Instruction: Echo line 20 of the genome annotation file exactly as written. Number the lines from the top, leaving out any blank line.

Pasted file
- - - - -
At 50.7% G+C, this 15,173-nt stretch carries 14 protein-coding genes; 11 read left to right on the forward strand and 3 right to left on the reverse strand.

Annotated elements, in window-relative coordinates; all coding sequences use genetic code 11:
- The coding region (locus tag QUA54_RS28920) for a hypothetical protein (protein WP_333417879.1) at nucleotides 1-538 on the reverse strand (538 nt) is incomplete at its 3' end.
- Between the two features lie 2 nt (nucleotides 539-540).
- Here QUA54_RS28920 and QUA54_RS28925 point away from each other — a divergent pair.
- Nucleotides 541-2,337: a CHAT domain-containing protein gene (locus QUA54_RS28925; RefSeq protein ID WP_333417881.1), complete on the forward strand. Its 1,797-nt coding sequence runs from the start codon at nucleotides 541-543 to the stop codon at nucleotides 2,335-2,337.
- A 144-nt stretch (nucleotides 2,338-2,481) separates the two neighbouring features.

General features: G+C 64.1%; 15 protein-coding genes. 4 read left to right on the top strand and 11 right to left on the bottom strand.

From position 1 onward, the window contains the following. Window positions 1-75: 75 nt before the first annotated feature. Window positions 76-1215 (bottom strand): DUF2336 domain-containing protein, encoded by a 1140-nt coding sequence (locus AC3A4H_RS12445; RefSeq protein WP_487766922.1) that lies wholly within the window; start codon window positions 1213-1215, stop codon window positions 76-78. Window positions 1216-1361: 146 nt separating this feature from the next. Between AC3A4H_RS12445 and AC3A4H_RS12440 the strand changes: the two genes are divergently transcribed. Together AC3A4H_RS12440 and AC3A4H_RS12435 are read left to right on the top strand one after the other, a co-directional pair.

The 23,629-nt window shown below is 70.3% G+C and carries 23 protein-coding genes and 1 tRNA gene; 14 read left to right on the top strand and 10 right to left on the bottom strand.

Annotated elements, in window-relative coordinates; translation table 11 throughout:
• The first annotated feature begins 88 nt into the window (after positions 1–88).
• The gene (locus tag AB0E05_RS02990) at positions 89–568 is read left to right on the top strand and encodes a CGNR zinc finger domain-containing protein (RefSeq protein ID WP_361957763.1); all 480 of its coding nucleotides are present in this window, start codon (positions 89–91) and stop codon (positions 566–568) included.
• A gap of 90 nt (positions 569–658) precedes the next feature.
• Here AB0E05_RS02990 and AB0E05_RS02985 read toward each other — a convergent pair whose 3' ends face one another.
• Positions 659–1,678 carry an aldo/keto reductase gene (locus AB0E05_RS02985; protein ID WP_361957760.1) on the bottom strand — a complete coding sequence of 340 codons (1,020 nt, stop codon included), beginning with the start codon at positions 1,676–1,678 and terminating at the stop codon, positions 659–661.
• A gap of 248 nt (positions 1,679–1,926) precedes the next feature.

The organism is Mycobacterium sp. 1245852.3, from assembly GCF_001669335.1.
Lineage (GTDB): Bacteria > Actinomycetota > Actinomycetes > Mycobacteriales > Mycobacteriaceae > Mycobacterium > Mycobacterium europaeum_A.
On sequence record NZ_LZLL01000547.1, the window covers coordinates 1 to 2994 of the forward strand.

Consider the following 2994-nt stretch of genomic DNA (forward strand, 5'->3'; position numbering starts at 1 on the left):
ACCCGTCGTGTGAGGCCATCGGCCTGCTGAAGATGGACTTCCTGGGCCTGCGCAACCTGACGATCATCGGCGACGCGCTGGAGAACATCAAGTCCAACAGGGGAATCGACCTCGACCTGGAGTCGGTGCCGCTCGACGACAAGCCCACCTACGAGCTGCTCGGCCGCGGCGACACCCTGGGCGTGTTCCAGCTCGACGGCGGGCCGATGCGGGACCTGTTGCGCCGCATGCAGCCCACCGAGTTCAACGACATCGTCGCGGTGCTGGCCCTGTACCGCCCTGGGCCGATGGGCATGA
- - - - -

On sequence record NZ_LZLL01000547.1, the window covers coordinates 1 to 2994 of the forward strand.